We often tell people, especially children, to keep our promises. This, however, is easier said than done.
Take scratching as an example. We tell ourselves and others that we should not scratch our skin when it is itchy because the more we scratch it, the more itchy it becomes, and scratching leads to raised, reddish and scaly patches. But most of the time we still do it because we can’t help it.
I want to call it “self-karma”. Scratching is the result of poor self-control.
It’s a vicious circle. Once we feel itchy, we start scratching the part of the skin that is itchy.
The rubbing of the epidermis leads to the thickening of the skin layer and promotes the growth of keratin. It results in itchy, red, swollen, and cracked skin with flakes.
Scratching worsens the symptoms, enlarging and thickening the affected area.
Commonly affected areas are the ears, the neck, the back, the anus, the vulva and the back of hands, which are all reachable by our hands.
We often use our non-dominant hand, i.e., the left hand for right-handed people, to do the scratching.
Reasons for scratching include psychological factors such as anxiety, stress and emotional swings, as well as external causes of irritation such as insect bites, sunlight, chemicals, ultraviolet radiation, allergies and eczema.
It is not difficult for the doctors to diagnose the skin condition that is attributed to scratching, but patients often find it hard to admit this because they don’t realize they have been scratching a lot.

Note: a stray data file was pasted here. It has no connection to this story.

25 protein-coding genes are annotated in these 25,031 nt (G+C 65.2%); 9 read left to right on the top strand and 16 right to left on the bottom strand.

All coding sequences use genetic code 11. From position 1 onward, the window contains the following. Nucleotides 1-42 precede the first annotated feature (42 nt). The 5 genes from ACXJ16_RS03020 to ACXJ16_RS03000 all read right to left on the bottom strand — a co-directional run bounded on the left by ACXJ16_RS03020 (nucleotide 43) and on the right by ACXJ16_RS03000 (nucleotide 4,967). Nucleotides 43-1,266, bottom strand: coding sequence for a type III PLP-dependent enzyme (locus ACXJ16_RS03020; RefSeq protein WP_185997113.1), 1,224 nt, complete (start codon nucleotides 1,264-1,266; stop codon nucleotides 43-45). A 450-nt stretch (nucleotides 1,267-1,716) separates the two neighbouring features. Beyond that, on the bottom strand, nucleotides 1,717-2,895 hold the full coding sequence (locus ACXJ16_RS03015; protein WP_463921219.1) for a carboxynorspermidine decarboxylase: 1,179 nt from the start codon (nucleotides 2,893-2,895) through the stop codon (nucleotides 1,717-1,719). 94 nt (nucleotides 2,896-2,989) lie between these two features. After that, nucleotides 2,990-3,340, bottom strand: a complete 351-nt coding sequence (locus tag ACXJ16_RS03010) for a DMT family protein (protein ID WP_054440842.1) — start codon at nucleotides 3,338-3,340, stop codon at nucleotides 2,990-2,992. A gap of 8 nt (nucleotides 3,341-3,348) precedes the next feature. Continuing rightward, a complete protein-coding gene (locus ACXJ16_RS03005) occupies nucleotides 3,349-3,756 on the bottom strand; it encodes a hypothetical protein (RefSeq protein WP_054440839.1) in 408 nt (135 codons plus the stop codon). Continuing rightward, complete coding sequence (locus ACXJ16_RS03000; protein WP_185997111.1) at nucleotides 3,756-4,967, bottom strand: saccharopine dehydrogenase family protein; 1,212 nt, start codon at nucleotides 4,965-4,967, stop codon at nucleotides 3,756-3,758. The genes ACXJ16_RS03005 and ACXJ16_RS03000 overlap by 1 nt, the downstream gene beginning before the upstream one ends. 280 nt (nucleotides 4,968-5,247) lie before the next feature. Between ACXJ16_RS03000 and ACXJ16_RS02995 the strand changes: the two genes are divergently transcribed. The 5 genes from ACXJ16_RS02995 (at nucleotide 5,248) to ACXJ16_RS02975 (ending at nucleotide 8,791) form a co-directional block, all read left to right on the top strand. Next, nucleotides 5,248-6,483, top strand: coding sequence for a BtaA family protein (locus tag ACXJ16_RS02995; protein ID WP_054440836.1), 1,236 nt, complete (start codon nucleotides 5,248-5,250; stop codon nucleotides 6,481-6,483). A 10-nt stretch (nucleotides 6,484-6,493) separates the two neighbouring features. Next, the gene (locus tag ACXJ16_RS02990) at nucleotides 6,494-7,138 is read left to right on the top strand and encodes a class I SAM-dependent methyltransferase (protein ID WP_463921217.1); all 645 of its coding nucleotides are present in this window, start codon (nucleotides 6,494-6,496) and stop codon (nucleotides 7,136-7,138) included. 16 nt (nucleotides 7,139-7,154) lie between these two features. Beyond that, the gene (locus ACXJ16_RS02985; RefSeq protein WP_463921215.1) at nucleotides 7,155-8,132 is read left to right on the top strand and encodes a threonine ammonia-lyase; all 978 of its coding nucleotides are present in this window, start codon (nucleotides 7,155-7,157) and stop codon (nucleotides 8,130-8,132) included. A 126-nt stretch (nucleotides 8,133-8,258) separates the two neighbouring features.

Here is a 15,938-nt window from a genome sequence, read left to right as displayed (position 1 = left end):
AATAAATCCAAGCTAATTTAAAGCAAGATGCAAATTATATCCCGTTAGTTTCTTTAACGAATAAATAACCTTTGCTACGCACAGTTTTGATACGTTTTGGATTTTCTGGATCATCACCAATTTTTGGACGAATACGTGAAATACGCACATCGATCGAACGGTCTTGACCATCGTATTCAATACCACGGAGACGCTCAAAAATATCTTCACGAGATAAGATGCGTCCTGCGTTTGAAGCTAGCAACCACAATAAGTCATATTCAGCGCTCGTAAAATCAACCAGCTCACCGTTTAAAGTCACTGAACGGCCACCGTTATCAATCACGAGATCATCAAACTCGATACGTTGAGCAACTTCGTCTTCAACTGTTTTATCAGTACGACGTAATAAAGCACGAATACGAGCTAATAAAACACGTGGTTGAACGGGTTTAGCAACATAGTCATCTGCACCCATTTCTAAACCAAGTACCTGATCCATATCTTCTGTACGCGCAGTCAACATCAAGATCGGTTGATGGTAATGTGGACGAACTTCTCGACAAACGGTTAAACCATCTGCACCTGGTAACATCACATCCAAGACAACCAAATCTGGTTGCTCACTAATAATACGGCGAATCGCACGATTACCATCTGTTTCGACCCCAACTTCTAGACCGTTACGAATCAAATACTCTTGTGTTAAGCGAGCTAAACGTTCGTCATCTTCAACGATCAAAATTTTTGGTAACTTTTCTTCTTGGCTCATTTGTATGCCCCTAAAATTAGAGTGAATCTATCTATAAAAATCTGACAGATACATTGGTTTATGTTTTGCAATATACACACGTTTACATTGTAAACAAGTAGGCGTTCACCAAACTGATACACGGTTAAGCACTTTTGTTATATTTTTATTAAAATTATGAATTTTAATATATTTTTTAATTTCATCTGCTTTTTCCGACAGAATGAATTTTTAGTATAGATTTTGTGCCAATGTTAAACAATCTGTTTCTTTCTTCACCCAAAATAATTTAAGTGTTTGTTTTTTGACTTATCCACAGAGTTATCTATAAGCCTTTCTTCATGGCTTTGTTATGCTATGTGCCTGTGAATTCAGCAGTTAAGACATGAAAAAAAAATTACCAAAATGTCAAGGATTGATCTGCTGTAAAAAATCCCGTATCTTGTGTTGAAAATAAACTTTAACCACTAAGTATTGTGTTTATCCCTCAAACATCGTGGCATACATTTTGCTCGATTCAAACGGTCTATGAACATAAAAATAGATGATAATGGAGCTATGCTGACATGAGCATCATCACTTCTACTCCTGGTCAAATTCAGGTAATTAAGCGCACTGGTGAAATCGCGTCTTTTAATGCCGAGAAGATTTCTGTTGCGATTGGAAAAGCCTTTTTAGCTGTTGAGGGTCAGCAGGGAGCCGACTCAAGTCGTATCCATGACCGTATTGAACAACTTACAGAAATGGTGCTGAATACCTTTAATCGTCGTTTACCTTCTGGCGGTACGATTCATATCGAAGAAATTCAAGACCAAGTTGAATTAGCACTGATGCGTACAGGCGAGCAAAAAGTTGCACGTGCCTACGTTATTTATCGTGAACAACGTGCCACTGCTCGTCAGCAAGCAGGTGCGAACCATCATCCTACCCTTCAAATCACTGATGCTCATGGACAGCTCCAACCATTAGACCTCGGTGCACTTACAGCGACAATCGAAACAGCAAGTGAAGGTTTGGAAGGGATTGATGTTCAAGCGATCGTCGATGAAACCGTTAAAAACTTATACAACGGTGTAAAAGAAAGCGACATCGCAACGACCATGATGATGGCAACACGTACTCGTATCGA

As a doctor, I give my patients the following tips:
1. Consciously remind yourself not to scratch or to distract yourself from scratching during daytime.
2. Take antihistamines, or anti-allergy medicines, to reduce the itchy feeling.
3. Apply corticosteroid cream in the affected areas. Since the affected area is already thickened, a medical cream of a strong strength is required to penetrate the skin and soothe it.
4. An injection might be considered for some severe cases.
5. After taking antihistamines, we feel drowsy. The affected area of the skin could be covered by a gauze or fabric for protection.
It usually takes two weeks to see improvements in the skin condition. The condition could come back but it would be under control if treated promptly.
This article appeared in the Hong Kong Economic Journal on June 6
Translation by John Chui
[Chinese version 中文版]
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